My Friends

Arrow Up

Arrow Up
Arrow Down
,
  • Wed
    30
  • Thu
    31
  • Fri
    1
  • Sat
    2
  • Sun
    3
  • Mon
    4
  • Tue
    5
Anthony Doerr Jul 30, 2014 The award winning author will be in conversation with The Book Catapult’s Seth Marko about Doerr's 10-years-in-the-making novel WWII novel, All The Light We Cannot See. 62 other events on Wednesday, July 30
 
News
San Diego planning director’s uphill battle to create walkable communities
Film
Documentary about the famous film critic leads our rundown of movies screening around town
Editorial
Kevin Faulconer should follow Dallas County Judge Clay Jenkins’ lead
Arts & Culture feature
A look at the late architect's lasting impacts as his murderer faces 15 years to life
Film
New Roman Polanski flick leads our rundown of movies screening around town

 

 
Log in to use your Facebook account with
San Diego CityBeat

Login With Facebook Account

Recent Activity on San Diego CityBeat
 
Home / Articles / Arts / Seen Local /  Thumbprint ...
. . . .
Wednesday, Feb 06, 2013

Thumbprint Gallery’s ‘Solus Voices’ explores loneliness

Three artists put what’s in their heads to canvas

By Alex Zaragoza
seen1 “Residue” by Brian Dombrowsky

Making art ain’t easy. It can be a lonely life, spent struggling to get what’s in your head onto a canvas. Artists Pamela Jaeger, Paul Brogan and Brian Dombrowsky all know that struggle. This led the trio to collaborate for the exhibition Solus Voices, opening at Thumbprint Gallery (920 Kline St. in La Jolla) from 5 to 10 p.m. Saturday, Feb. 9, and on view through March 3.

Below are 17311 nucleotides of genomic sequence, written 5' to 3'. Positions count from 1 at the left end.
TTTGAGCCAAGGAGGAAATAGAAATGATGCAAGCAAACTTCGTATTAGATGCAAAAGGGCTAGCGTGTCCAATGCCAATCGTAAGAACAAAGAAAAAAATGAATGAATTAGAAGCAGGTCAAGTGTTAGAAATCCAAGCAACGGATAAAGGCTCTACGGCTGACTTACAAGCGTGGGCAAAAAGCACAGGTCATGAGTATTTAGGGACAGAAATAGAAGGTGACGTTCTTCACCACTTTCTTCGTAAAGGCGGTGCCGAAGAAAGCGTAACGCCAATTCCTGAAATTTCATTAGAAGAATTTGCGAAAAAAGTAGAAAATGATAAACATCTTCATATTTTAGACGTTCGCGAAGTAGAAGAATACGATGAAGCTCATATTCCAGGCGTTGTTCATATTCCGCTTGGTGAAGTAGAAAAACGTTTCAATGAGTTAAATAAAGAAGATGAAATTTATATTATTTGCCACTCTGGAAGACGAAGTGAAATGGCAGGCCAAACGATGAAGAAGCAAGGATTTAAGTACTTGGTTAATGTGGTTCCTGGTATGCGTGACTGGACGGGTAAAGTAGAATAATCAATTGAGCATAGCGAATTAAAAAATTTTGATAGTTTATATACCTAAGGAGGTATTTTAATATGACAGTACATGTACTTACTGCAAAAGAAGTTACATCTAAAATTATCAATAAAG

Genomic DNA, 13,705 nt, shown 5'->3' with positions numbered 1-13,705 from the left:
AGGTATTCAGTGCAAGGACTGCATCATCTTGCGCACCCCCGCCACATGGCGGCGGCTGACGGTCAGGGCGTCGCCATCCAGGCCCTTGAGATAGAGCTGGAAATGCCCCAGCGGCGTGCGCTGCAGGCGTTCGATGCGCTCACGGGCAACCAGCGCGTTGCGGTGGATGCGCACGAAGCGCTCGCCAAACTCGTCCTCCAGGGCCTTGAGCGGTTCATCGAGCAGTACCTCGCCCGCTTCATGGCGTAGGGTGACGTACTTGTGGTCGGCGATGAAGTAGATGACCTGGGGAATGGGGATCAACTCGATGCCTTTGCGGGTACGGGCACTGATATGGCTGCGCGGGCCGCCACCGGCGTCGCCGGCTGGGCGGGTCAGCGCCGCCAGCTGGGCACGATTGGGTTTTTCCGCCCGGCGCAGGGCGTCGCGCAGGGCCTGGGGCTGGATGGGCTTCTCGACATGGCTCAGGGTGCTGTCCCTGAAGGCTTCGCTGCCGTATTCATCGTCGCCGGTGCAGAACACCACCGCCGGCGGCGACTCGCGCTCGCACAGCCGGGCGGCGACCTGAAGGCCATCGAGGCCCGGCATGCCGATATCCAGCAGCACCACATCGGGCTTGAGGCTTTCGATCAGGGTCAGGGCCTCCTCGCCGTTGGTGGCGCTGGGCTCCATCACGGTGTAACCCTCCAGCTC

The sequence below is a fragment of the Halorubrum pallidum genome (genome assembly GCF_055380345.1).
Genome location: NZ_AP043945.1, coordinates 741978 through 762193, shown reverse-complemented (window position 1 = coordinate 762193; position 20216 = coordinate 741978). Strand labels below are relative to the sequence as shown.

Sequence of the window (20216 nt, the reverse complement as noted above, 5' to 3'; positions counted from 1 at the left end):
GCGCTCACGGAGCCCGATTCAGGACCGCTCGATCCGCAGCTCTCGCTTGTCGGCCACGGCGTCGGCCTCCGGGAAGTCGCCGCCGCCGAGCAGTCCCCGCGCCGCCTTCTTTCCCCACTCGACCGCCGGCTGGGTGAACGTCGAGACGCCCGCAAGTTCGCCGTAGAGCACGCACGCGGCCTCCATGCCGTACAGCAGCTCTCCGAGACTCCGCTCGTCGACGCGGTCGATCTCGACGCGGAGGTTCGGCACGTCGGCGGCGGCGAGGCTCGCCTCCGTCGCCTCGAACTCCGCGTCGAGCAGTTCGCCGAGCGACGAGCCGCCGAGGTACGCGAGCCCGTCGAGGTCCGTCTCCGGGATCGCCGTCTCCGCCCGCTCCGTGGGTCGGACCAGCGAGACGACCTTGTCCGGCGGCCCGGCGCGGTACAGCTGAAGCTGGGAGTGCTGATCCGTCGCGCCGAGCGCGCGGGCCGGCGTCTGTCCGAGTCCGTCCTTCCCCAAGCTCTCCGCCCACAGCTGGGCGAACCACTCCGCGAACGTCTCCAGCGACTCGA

Solus is Latin for “alone.” 

“We came together with Solus Voices because we were all working with things that have to do with being in your own head,” explains Dombrowsky, whose paintings of animals explore the concept of non-verbalization. “It’s the idea that we’re all alone together, and while we’re alone together, we’re all watching and observing.”

Dombrowsky is a trained sculptor who moved over to painting as his primary medium, translating his ability to manipulate lines and space onto canvas. He’s exhibited alongside both Jaeger and Brogden numerous times; the trio’s pop-surrealist style complements each other despite each having different aesthetics.

Jaeger’s paintings are dream-like and subtly haunting, featuring females who look like prettier, more elegant versions of characters from a Tim Burton film. Brogden’s style, meanwhile, leans more toward caricature. For this show, he’s showing mostly black-and-white works that are accentuated with pops of color and explore the idea of finding a path. It’s a theme that has a deeper meaning for the artist, who suffered a near-career-ending car accident that left him with limited use of his hands and fingers.

“For the most part, they are a transmission of things that have been on my mind recently,” Brogden says of his new works in an email. “One thing I love about creating is the ability to lay down feelings, things I have seen or heard, or conversations I have had and have them turn into ideas for pieces.”

Dombrowsky describes his new works as “man meets nature,” with animals serving as a proxy for his own observations of the world. “I like to paint stories,” he says. “So, when you get to the canvas, and depending on how you feel about certain things, it will be about how you read it. It can go in different ways.”

Write to alexz@sdcitybeat.com. You can also bug her on Twitter.



 
 
 
 
 
 
Close
Close
Close